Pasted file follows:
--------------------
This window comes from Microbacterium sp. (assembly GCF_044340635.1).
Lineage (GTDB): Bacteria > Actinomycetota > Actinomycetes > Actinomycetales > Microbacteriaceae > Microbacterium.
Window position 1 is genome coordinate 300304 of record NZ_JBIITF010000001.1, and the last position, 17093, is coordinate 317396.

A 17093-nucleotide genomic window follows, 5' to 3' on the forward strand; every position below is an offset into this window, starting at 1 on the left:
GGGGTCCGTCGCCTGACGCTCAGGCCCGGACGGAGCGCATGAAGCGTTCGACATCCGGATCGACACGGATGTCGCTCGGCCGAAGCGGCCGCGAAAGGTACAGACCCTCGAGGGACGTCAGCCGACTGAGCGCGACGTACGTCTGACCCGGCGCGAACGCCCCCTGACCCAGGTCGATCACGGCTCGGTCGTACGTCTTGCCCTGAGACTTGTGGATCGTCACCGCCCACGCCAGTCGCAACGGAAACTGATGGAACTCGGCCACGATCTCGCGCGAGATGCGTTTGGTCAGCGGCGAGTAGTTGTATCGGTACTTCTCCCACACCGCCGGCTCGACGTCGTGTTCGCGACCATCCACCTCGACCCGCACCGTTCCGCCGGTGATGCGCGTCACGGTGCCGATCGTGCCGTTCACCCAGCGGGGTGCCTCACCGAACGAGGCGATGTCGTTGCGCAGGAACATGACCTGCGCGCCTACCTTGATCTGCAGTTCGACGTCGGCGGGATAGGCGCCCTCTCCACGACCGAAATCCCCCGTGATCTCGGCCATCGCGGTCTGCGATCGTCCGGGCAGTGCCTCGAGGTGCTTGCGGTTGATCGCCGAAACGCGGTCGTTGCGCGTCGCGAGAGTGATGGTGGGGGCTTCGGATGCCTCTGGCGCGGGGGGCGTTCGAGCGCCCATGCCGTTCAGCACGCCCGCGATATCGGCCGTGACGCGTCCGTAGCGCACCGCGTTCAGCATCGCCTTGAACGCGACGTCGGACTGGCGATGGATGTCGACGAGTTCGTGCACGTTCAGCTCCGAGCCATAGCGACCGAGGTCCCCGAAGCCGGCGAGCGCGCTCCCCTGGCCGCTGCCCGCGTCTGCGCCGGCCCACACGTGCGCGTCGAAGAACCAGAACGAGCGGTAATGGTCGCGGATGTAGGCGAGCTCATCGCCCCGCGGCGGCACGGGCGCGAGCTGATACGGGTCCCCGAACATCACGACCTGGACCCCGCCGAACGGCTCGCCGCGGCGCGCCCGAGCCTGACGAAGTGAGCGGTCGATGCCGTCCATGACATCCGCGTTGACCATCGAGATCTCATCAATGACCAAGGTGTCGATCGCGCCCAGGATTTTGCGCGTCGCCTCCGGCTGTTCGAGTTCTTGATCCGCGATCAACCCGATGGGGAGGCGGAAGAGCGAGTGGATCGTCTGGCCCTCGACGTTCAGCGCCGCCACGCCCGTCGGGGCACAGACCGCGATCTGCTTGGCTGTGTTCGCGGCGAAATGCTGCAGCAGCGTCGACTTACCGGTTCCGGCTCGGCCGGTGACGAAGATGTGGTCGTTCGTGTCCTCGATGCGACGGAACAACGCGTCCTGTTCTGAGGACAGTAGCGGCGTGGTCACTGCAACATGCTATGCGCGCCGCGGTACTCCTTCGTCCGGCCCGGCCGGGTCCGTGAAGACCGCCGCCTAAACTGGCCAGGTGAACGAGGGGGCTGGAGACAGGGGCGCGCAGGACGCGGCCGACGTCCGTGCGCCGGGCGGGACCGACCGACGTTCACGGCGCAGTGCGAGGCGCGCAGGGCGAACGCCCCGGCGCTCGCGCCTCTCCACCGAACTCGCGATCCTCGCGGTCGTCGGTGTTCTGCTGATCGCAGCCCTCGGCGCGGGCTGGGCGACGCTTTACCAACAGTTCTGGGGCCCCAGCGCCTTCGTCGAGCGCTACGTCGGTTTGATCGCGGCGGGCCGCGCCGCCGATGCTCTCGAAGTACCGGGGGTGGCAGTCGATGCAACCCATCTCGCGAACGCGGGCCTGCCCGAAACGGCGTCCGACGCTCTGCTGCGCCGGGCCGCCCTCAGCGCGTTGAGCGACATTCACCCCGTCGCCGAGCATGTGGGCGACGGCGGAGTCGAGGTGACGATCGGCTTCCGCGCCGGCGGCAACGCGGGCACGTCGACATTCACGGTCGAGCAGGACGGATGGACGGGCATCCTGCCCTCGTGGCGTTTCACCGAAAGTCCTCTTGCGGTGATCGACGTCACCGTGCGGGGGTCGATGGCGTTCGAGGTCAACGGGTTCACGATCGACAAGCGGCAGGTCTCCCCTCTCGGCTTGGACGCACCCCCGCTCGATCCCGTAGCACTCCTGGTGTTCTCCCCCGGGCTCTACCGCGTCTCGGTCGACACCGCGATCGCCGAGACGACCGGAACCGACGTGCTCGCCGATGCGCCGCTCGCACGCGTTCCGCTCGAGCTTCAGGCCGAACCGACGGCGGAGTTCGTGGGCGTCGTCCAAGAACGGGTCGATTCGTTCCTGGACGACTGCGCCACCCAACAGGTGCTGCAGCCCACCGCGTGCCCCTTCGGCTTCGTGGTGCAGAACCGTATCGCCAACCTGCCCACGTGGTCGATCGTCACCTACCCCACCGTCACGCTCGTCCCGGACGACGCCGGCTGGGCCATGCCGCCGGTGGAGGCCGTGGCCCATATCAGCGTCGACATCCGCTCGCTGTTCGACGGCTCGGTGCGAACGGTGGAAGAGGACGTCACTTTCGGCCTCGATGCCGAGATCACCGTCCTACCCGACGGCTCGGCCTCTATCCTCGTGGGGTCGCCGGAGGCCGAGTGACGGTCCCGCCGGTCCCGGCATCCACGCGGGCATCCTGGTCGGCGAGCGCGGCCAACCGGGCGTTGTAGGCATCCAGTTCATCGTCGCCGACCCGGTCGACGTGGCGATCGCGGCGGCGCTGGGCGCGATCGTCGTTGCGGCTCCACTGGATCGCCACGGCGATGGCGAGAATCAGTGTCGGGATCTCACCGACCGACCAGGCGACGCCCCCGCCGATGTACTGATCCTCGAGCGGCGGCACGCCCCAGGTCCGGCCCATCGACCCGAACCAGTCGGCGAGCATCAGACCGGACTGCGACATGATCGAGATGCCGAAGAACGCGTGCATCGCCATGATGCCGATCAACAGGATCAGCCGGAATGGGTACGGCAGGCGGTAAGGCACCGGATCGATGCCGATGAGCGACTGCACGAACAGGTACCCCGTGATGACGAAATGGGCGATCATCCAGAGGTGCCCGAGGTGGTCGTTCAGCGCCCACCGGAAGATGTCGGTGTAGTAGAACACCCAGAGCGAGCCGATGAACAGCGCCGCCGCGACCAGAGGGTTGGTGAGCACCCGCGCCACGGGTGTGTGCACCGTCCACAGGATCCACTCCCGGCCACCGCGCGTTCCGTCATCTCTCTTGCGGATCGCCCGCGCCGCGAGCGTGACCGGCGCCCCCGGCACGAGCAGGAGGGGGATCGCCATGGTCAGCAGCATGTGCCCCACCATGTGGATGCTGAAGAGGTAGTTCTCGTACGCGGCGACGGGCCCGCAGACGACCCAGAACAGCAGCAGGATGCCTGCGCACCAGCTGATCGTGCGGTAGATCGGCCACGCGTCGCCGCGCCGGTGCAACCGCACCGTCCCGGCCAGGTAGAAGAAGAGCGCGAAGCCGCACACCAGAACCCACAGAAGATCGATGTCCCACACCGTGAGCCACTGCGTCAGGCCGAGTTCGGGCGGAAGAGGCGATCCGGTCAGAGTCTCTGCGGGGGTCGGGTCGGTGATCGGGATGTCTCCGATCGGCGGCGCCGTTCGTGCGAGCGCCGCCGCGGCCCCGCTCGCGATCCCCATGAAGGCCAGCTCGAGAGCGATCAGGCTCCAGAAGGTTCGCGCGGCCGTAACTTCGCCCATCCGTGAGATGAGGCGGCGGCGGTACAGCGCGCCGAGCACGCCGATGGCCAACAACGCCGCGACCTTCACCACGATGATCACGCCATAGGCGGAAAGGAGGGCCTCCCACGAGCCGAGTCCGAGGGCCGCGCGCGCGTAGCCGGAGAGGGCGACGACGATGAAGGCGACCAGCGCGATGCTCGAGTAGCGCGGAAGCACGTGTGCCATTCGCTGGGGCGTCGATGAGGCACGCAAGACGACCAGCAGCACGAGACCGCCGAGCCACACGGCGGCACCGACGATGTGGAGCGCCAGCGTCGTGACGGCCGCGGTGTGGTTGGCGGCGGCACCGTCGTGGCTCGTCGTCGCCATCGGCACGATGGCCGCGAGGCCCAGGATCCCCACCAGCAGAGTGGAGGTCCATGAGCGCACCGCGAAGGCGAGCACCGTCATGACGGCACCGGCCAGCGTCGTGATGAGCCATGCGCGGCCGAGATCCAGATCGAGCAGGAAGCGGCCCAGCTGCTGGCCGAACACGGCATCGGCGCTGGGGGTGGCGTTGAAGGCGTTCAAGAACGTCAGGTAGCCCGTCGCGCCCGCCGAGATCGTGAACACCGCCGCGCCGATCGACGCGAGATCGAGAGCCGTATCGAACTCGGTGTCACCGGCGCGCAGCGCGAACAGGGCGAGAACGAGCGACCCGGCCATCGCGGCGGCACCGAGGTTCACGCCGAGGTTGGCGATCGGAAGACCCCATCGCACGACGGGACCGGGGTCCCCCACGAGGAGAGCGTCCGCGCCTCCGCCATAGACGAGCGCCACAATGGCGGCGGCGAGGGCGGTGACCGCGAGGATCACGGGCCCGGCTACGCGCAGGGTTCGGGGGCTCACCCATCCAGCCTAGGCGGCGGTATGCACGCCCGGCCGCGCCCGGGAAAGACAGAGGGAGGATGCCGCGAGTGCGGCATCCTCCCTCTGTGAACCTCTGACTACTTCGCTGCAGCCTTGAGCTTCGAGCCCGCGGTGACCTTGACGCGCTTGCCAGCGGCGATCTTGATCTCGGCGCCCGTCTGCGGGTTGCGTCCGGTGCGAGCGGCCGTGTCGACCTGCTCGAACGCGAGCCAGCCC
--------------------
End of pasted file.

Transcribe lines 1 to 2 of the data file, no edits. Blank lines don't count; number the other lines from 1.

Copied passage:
This window comes from Microbacterium sp. (assembly GCF_044340635.1).
Lineage (GTDB): Bacteria > Actinomycetota > Actinomycetes > Actinomycetales > Microbacteriaceae > Microbacterium.